Here are three teapots with different strainers.

Teapot A, Mounted stainless strainer (Finer than ceramic strainers)
Teapot B, Fine-mesh ceramic strainer
Teapot C, Regular-mesh ceramic strainer

*** Conditions ***
Tea: fukamushi-sencha, 2grams
Water: 70ml, 70degC
Brewing time: 30secnds

Based on the result, I think A and B are good for fukamushi-sencha.

I found fine grains of leaves on the bottom of A and slightly larger grains in B. I could not tell how big the pieces are in C because it was too murky. After leaving them a couple of minutes, I could check the grains and pieces of leaves more clearly at the bottom. C had more grains of leaves than A and B. It is not obvious in this photo but there are some larger pieces with C.

I’ve tasted them. These are brewed with the same tea and condition so basically they all have similar flavors. However, as you see the difference in their color, the tastes were a little different among the three. B had the lightest flavor and C had a profound flavor and a little bitter. I don’t know why B was lighter than A. Could it be because of the material of the strainer and teapot? I couldn’t say which strainer is good or bad for the taste. It depends on your preference. But I personally prefer A and B. The grains on the bottom make the last sip muddy and bitter. I’m not so comfortable sipping a muddy and bitter sencha. A and B had less grains than C. To conclude, stainless or fine-mesh ceramic strainers are better for fukamushi-sencha.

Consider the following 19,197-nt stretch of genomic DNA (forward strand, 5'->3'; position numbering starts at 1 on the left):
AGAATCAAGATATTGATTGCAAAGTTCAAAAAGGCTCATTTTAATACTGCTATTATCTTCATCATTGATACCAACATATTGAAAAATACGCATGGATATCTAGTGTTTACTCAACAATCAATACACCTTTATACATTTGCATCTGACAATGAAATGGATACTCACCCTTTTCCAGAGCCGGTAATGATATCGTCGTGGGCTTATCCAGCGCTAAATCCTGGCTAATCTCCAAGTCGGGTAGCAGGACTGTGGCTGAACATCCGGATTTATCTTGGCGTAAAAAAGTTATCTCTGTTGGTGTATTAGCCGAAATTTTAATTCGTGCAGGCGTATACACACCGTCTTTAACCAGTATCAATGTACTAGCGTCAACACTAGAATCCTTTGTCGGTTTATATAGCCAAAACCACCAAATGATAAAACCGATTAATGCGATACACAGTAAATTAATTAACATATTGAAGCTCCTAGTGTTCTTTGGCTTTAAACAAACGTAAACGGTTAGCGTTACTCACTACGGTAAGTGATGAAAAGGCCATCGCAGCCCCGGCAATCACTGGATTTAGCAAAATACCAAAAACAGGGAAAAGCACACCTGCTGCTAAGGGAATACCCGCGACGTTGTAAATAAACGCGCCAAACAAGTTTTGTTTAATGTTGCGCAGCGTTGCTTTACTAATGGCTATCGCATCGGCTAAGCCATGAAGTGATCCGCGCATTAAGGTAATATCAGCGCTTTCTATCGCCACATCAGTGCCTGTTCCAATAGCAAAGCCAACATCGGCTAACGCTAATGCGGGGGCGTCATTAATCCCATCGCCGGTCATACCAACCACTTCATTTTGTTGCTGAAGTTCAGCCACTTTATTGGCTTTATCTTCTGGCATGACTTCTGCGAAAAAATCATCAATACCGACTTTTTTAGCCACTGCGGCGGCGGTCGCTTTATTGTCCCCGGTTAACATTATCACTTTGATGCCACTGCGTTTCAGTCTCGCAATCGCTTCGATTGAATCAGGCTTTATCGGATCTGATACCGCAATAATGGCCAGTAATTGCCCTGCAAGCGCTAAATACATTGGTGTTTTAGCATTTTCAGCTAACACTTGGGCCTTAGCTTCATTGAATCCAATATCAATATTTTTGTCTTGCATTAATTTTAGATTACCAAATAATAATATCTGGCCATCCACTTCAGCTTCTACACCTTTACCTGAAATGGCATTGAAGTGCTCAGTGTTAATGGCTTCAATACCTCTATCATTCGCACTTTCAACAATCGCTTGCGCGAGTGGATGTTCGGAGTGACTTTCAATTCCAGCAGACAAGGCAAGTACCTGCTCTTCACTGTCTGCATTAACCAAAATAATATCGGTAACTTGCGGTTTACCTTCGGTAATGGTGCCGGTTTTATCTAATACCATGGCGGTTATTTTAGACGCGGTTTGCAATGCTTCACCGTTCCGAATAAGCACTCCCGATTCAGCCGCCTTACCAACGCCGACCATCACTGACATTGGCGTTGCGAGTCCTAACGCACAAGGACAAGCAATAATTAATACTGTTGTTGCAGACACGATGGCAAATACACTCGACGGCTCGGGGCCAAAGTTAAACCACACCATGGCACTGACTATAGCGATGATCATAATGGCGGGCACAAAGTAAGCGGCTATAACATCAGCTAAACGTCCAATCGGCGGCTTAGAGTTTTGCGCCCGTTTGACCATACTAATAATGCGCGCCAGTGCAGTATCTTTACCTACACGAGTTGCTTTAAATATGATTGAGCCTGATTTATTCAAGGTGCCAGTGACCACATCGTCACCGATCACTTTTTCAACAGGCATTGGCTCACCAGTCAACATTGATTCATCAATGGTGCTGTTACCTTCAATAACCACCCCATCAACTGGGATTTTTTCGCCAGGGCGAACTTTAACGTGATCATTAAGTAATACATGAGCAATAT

I also tested the agitate-brewing method at the second brewing. Before pouring, I moved each teapot in a circular motion. Here are what I got from the brewing.


They are all too murky and I could not tell the size of the floating pieces. I left them for a couple minutes but they were still murky.